Swinburne’s Case for God – Part 9

Let’s take a brief break from conditional probabilities and probability calculations involving Bayes’ theorem.

Much of Chapter 7 of The Existence of God (EOG) consists of general points, objections, and replies to objections, along the lines that one would expect in a more traditional philosophical discussion about cosmological arguments. I’m not clear on how some of these points connect with the conditional probabilities and probability equations for the cosmological argument. An important question, therefore, to keep in mind is, “How does this point relate back to the cosmological argument presented in terms of Bayes’ theorem?”

The Nature of Cosmological Arguments (p. 133-137)
1. Cosmological arguments are based on “…the existence of some finite object or, more specifically, a complex physical universe.” (EOG, p.135)
2. We can reach justifiable conclusions about the origin or development of the universe, despite the fact that we have information about only one universe. (EOG, p.134-135)
3. The “…two most persuasive and interesting versions of the cosmological argument are that given by Leibniz in his paper ‘On the Ultimate Origination of Things’, and that given by his contemporary Samuel Clarke in his Boyle Lectures for 1704 and published under the title A Demonstration of the Being and Attributes to God. The former seems to be the argument criticized by Kant in The Critique of Pure Reason and the latter the argument criticized by Hume in the Dialogues.” (EOG, p.136)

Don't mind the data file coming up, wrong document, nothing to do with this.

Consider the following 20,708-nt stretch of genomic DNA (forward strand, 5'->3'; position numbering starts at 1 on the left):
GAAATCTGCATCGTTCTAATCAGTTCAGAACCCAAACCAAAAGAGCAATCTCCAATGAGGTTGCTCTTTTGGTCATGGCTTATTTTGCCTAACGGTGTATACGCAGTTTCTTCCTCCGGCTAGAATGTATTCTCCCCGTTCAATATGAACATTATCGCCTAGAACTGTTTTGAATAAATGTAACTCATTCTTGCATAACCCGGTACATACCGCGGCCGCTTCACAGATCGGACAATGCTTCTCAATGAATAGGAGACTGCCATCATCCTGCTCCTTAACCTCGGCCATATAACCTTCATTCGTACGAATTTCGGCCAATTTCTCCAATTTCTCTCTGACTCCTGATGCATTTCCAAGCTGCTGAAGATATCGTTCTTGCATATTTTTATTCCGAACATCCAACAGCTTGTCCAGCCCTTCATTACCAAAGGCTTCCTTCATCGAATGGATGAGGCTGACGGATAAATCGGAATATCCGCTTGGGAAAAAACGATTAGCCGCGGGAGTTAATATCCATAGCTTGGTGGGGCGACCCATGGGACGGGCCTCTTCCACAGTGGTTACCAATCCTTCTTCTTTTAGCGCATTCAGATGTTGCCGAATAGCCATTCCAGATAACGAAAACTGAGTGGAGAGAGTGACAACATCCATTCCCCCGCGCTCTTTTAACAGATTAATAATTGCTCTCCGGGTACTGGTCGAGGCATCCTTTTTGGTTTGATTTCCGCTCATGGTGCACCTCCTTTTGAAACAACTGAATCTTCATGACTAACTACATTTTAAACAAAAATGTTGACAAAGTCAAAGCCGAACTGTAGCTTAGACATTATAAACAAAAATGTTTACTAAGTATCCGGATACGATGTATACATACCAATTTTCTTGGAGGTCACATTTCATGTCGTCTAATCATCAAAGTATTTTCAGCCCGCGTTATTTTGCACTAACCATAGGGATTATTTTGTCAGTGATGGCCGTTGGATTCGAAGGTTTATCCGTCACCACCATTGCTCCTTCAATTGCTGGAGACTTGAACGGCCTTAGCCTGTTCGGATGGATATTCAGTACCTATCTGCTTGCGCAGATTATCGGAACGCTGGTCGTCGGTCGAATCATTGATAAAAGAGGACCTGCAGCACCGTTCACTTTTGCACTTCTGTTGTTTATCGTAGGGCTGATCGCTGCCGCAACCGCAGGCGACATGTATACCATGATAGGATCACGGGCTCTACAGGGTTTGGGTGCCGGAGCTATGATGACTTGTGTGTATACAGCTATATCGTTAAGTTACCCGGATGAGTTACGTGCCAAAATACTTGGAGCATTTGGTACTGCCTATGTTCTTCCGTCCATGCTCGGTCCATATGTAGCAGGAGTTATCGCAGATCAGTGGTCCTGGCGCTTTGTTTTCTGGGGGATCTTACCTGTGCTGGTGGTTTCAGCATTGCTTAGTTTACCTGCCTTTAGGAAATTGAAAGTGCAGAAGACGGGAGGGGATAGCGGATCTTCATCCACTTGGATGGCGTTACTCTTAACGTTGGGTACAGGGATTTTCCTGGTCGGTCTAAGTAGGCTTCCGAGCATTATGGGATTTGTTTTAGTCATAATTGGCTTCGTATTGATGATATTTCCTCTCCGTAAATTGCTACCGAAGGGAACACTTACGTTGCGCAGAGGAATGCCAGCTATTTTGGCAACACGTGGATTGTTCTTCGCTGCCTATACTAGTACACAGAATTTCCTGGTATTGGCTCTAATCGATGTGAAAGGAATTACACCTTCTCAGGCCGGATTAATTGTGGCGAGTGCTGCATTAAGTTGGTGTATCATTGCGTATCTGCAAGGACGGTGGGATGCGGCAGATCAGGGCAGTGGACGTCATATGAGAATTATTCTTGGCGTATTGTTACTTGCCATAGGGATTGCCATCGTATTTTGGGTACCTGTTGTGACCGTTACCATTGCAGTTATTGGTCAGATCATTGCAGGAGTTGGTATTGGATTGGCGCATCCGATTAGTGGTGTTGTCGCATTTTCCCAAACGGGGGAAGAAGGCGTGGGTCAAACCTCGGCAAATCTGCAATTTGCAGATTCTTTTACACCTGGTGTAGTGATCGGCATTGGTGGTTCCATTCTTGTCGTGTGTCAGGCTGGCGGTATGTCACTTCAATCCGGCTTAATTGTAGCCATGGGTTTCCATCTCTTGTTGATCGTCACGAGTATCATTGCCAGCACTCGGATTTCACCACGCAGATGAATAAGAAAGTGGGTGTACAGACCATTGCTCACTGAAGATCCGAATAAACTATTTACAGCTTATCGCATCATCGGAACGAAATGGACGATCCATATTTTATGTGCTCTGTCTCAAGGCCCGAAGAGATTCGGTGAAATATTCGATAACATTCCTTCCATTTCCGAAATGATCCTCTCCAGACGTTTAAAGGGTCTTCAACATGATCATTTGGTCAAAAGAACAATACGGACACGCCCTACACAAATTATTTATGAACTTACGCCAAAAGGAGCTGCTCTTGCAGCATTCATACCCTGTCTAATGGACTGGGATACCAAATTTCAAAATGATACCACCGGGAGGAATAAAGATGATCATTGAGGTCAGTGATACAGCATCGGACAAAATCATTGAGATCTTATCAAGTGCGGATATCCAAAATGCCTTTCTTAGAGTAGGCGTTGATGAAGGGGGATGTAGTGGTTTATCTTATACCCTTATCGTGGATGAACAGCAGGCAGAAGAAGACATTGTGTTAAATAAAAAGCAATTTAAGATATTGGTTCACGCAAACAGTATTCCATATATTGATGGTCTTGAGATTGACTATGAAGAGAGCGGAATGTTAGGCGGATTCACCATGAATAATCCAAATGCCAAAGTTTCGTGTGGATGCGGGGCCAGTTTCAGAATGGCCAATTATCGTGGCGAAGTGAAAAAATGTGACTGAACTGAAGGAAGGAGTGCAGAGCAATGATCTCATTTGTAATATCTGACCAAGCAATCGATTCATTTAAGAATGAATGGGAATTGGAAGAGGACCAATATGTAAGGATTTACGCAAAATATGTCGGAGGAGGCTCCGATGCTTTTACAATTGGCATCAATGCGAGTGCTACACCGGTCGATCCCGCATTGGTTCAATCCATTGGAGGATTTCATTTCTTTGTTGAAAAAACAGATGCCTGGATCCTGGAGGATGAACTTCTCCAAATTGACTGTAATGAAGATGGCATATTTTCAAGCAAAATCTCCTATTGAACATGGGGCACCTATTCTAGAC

4. “…no argument from any such [clearly true] starting points to the existence of God is deductively valid. For, if an argument from, for example, the existence of a complex physical universe to the existence of God were deductively valid, then it would be incoherent to assert that a complex physical universe exists and God does not exist. There would be a hidden contradiction buried in such co-assertions.” (EOG, p.136)
A. Attempts to derive an obviously incoherent proposition from these two assertions have failed. (EOG, p.136)
B. One can spell out an obviously coherent scenario in which both assertions would be true (e.g. matter has always rearranged itself in various combinations, and the only persons have been embodied persons.) (EOG, p.136-137)
5. “Our primary concern is however to investigate whether it [the cosmological argument] is a good C-inductive or P-inductive argument, and just how much force it has.” (p.137)
At the end of Chapter 7, Swinburne concludes that his cosmological argument “is a good C-inductive argument.” (EOG, p.152) I agree with J.L. Mackie’s comment that this conclusion is insignificant, because it is so weak:
…all that is being said is that the existence of a complex physical universe raises the likelihood of a god, makes it more probable than it would have been otherwise, that is, if there had been no such universe. (The Miracle of Theism, p.98)
The following could be evaluated as a good C-inductive argument, by use of Swinburne’s criterion:
1. I purchased one state lottery ticket today.
2. I will win millions of dollars from the state lottery this week.
Obviously, my purchasing one state lottery ticket raises the probability that I will win millions of dollars from the state lottery. As the advertising slogan states, “You can’t win if you don’t play”. However, the increase in probability is extremely small in this case (e.g. about one in 100 million). Although this argument could qualify as a good C-inductive argument, it is clearly a bad argument. That is, it gives us only an extremely weak reason in support of the conclusion.
So, the real issue is the one mentioned last by Swinburne: We need to determine “just how much force it [the cosmological argument] has.” (EOG, p.137)